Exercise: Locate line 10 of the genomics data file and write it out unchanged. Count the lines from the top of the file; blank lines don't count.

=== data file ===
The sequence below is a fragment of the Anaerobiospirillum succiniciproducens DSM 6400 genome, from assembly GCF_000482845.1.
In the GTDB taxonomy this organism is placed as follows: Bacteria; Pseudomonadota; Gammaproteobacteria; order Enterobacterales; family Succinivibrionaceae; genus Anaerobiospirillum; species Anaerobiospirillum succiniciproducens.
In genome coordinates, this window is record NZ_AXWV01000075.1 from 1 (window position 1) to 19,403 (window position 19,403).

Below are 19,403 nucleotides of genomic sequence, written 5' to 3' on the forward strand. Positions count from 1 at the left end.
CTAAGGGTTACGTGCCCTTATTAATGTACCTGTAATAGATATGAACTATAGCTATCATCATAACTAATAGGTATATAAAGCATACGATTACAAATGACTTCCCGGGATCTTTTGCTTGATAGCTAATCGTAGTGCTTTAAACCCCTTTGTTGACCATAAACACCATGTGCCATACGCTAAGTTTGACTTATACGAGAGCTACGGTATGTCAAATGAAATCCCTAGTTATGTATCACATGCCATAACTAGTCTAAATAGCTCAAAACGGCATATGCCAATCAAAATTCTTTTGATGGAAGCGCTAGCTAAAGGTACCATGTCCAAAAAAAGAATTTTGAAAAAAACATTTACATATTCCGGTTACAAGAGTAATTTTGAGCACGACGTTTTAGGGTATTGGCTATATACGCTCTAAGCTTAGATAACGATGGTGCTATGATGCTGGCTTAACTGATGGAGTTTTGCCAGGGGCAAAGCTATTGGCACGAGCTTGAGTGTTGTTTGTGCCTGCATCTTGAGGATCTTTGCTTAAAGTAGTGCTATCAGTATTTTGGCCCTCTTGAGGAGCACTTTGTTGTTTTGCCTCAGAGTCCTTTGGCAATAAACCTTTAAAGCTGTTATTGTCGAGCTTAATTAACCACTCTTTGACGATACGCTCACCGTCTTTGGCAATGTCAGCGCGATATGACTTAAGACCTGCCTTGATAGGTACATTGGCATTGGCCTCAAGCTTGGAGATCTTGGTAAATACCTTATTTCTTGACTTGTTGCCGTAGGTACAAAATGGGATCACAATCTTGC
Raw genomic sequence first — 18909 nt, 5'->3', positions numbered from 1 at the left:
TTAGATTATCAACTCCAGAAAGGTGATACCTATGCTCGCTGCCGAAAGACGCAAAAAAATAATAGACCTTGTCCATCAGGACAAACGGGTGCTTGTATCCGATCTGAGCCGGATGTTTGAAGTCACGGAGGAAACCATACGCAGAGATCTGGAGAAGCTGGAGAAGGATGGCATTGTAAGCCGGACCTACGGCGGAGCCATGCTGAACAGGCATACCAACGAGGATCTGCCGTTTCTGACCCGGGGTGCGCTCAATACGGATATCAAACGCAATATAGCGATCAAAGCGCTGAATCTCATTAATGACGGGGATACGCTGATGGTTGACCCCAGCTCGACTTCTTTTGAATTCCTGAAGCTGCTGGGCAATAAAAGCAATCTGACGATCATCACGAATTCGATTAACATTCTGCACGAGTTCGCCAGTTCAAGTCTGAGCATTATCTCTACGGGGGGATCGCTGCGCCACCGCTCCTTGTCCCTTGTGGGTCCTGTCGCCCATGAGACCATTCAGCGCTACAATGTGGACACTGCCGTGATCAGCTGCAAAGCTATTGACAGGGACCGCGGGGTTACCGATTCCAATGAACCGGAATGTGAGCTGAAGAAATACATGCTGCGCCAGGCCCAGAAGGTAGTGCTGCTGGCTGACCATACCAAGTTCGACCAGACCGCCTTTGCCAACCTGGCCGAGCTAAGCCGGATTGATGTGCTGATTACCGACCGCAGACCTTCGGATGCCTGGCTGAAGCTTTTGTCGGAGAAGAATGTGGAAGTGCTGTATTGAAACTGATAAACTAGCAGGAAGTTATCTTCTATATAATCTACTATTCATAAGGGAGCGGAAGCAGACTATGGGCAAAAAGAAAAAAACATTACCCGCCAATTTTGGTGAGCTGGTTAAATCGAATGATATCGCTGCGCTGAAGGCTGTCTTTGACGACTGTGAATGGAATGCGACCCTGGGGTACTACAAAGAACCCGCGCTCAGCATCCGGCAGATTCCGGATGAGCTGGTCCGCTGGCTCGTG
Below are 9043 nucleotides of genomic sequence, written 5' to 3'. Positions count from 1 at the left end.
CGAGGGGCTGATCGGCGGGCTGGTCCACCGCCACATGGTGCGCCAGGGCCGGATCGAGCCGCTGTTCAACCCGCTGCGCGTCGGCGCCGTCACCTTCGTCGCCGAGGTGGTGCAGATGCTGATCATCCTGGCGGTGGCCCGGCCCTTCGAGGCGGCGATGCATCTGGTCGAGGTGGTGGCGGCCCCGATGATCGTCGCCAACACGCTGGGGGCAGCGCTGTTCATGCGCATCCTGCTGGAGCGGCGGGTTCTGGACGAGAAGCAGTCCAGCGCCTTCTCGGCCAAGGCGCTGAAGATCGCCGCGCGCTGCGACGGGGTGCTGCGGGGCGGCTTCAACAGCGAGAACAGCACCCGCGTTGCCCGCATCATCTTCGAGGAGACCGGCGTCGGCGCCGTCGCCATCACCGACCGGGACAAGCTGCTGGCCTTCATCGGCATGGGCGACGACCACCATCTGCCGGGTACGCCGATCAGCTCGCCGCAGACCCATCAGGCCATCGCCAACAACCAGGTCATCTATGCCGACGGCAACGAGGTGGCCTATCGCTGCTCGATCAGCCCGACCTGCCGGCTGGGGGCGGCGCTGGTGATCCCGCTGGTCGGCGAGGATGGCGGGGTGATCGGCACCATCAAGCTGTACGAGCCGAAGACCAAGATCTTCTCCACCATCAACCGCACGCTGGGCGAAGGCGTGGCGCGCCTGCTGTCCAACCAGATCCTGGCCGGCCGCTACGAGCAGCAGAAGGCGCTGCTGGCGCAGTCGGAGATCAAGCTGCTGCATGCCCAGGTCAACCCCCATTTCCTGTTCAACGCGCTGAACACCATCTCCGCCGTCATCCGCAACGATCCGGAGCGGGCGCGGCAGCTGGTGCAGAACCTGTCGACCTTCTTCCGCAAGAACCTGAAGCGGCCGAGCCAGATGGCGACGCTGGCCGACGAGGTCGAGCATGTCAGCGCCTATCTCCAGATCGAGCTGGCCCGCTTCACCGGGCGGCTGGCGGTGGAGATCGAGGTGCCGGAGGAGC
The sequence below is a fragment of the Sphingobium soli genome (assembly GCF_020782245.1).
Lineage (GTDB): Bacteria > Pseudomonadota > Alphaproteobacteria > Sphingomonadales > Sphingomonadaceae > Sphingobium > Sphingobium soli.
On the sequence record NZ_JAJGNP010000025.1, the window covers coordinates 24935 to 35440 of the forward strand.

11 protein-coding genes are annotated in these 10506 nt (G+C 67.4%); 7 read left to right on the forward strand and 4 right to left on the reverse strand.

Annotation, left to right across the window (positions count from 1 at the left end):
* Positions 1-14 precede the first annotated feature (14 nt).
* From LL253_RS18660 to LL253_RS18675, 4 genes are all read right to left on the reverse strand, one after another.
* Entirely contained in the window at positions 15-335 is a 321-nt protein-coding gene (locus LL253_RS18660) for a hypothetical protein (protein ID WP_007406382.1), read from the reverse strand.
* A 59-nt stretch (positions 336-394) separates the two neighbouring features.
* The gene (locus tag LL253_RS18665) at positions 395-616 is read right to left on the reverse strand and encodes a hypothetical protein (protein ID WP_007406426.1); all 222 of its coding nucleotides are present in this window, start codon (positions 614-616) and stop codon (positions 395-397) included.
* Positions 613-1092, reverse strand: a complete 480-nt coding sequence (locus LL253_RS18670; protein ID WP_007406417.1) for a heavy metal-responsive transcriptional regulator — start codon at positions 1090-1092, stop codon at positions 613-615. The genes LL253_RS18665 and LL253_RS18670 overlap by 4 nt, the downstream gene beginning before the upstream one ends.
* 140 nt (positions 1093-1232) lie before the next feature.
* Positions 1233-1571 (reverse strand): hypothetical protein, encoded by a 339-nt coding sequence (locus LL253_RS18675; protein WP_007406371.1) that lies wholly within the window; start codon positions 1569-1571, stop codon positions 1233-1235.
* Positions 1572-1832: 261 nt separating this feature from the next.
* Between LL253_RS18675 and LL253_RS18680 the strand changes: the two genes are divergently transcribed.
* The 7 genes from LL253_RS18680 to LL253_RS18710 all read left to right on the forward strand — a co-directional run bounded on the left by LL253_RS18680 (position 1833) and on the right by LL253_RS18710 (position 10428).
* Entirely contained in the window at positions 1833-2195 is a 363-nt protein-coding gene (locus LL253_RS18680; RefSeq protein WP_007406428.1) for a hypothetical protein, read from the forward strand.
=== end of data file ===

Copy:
The sequence below is a fragment of the Sphingobium soli genome (assembly GCF_020782245.1).